When Jim Clark died at Hockenheim in 1968 his passing stunning the motor racing world. Chris Amon, one of the few men with the talent to challenge the brilliant Scot, summarised every other driver's feelings when he said: "We were all left feeling totally exposed, vulnerable. We all felt, 'If it can happen to Jimmy, what chance have we got?'" Jackie Stewart said that his death was to motor racing what the atomic bomb had been to the world.

    The cruel events of last weekend at Imola have set the sport back 30 years in terms of the public's perception of its safety, and have plunged it back into such nightmares.

    Ayrton Senna's death during the San Marino Grand Prix has had precisely the same effect as Jimmy's. People are genuinely frightened for the same reasons, for Ayrton had always exuded such an air of mastery and total invincibility, and been able to command the best equipment, that we had always expected him to defy the sort of odds that took Gilles Villeneuve, who so often had to drive beyond the limit to make his cars competitive.

    Cruelly, it is as if Ayrton's career ended when he left McLaren, for 1994 had already been a nightmare before he went to Italy.

    Some will say he was rattled by the progress Michael Schumacher and Benetton had made, that he was pushing just that bit too far. But that was precisely his make up. Push, push, push. Never give up.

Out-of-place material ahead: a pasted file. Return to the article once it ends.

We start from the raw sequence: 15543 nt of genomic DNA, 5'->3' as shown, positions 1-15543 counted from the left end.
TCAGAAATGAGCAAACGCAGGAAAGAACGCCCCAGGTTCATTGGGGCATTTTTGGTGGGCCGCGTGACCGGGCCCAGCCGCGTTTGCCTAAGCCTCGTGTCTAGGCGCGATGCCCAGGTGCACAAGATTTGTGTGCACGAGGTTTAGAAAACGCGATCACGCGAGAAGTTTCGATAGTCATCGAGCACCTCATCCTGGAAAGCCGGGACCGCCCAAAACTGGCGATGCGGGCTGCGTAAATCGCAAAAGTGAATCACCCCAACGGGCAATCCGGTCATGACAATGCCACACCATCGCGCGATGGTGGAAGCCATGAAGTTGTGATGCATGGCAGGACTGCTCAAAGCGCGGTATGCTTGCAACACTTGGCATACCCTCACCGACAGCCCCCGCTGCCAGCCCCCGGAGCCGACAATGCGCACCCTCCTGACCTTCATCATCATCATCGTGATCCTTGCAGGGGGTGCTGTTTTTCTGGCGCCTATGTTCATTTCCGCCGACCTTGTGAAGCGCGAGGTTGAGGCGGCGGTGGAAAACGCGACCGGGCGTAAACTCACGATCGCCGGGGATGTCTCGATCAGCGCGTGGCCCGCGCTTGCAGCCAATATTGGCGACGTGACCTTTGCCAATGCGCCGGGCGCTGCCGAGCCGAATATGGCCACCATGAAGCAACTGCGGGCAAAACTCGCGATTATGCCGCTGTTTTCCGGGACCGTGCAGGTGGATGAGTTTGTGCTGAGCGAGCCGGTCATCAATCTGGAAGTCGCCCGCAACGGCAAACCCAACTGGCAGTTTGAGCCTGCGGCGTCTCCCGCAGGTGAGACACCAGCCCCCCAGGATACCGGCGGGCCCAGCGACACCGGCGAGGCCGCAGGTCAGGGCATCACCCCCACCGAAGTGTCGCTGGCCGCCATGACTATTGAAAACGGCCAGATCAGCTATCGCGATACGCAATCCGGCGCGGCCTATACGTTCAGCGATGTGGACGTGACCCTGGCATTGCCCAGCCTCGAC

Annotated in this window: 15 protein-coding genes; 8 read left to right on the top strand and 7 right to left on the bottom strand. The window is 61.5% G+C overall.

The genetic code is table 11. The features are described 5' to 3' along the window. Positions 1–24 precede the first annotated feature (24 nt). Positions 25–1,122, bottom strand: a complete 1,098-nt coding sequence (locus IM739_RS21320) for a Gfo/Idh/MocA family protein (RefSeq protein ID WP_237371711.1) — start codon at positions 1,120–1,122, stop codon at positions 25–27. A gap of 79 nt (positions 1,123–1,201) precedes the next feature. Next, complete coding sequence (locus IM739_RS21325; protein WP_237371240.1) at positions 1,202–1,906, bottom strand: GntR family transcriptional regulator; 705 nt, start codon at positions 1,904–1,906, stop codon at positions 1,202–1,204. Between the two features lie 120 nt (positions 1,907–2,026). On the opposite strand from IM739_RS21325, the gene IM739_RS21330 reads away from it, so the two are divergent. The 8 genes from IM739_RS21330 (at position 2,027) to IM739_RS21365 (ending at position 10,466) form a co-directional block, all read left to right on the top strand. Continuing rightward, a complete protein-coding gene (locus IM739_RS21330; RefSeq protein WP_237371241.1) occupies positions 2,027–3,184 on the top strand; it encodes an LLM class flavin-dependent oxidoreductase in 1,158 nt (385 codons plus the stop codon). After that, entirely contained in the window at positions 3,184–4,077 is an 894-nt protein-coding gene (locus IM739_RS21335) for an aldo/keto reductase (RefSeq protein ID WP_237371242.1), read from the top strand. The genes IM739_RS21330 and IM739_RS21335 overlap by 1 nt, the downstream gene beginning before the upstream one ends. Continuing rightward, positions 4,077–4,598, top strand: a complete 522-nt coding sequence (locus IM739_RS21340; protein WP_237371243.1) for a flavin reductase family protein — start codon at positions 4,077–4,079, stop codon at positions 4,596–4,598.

"I am not designed to finish second or third," he once said. "I am designed to win."

    He never gave an under-par performance in his life, and would never do anything less than reach out for a new ultimate. That was why he set that record of 65 poles, which may never be challenged. Why he took those 41 grand prix triumphs. Why he was out front, pushing, when he died.

    Alain Prost was the only man in Formula 1 who could truly match him at times on all levels, not just sheer speed but smoothness, car control and the depth of technical feedback and analysis. All he lacked was Ayrton's sheer aggression.

    Of course they had their differences, many of them laced with bitterness, but Prost was in tears as he commentated for the French TF1 network on Sunday afternoon.

    Senna had the mind of a computer and the emotions of a Latin. He was still the yardstick by which all other racers were judged. More than that, he was the yardstick by which they judged themselves.

    To the real stars, matching or even beating Senna was the greatest possible triumph. An endorsement of one's own greatness.